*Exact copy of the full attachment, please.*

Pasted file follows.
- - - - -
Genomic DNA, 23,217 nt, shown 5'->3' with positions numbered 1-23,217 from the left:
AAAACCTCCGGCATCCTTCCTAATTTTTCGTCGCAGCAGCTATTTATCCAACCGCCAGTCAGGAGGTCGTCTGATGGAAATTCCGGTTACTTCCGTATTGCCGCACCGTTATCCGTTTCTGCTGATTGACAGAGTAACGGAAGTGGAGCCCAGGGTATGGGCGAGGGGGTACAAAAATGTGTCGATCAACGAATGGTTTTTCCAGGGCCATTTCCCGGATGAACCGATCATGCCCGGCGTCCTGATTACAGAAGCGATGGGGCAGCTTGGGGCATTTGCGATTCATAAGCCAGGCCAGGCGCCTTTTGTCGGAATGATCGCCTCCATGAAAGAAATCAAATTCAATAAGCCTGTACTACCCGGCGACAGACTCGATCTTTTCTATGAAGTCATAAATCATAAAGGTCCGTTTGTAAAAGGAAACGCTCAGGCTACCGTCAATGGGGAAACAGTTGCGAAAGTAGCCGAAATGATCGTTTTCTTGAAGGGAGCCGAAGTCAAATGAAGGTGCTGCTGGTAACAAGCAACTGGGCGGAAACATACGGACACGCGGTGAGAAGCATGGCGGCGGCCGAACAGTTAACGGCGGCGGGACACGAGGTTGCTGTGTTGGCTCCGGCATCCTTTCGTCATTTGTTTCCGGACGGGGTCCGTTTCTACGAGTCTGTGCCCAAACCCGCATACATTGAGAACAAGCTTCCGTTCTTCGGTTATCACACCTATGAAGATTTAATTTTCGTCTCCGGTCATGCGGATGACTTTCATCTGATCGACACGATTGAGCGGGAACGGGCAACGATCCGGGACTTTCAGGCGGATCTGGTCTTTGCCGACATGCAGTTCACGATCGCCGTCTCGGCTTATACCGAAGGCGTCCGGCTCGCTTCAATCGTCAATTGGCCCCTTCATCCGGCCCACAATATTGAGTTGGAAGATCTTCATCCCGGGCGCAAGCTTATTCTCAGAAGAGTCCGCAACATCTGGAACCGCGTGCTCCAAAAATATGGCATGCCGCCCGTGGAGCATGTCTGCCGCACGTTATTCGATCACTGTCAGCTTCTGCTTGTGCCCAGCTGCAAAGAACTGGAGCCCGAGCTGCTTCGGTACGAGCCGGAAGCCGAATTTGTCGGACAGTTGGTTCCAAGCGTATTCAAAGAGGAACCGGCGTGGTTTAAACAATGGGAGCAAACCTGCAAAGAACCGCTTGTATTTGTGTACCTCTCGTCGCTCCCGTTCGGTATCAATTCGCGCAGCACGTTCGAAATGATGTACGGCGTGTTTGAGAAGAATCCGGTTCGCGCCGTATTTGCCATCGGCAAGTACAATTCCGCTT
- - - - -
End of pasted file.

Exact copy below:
Genomic DNA, 23,217 nt, shown 5'->3' with positions numbered 1-23,217 from the left:
AAAACCTCCGGCATCCTTCCTAATTTTTCGTCGCAGCAGCTATTTATCCAACCGCCAGTCAGGAGGTCGTCTGATGGAAATTCCGGTTACTTCCGTATTGCCGCACCGTTATCCGTTTCTGCTGATTGACAGAGTAACGGAAGTGGAGCCCAGGGTATGGGCGAGGGGGTACAAAAATGTGTCGATCAACGAATGGTTTTTCCAGGGCCATTTCCCGGATGAACCGATCATGCCCGGCGTCCTGATTACAGAAGCGATGGGGCAGCTTGGGGCATTTGCGATTCATAAGCCAGGCCAGGCGCCTTTTGTCGGAATGATCGCCTCCATGAAAGAAATCAAATTCAATAAGCCTGTACTACCCGGCGACAGACTCGATCTTTTCTATGAAGTCATAAATCATAAAGGTCCGTTTGTAAAAGGAAACGCTCAGGCTACCGTCAATGGGGAAACAGTTGCGAAAGTAGCCGAAATGATCGTTTTCTTGAAGGGAGCCGAAGTCAAATGAAGGTGCTGCTGGTAACAAGCAACTGGGCGGAAACATACGGACACGCGGTGAGAAGCATGGCGGCGGCCGAACAGTTAACGGCGGCGGGACACGAGGTTGCTGTGTTGGCTCCGGCATCCTTTCGTCATTTGTTTCCGGACGGGGTCCGTTTCTACGAGTCTGTGCCCAAACCCGCATACATTGAGAACAAGCTTCCGTTCTTCGGTTATCACACCTATGAAGATTTAATTTTCGTCTCCGGTCATGCGGATGACTTTCATCTGATCGACACGATTGAGCGGGAACGGGCAACGATCCGGGACTTTCAGGCGGATCTGGTCTTTGCCGACATGCAGTTCACGATCGCCGTCTCGGCTTATACCGAAGGCGTCCGGCTCGCTTCAATCGTCAATTGGCCCCTTCATCCGGCCCACAATATTGAGTTGGAAGATCTTCATCCCGGGCGCAAGCTTATTCTCAGAAGAGTCCGCAACATCTGGAACCGCGTGCTCCAAAAATATGGCATGCCGCCCGTGGAGCATGTCTGCCGCACGTTATTCGATCACTGTCAGCTTCTGCTTGTGCCCAGCTGCAAAGAACTGGAGCCCGAGCTGCTTCGGTACGAGCCGGAAGCCGAATTTGTCGGACAGTTGGTTCCAAGCGTATTCAAAGAGGAACCGGCGTGGTTTAAACAATGGGAGCAAACCTGCAAAGAACCGCTTGTATTTGTGTACCTCTCGTCGCTCCCGTTCGGTATCAATTCGCGCAGCACGTTCGAAATGATGTACGGCGTGTTTGAGAAGAATCCGGTTCGCGCCGTATTTGCCATCGGCAAGTACAATTCCGCTT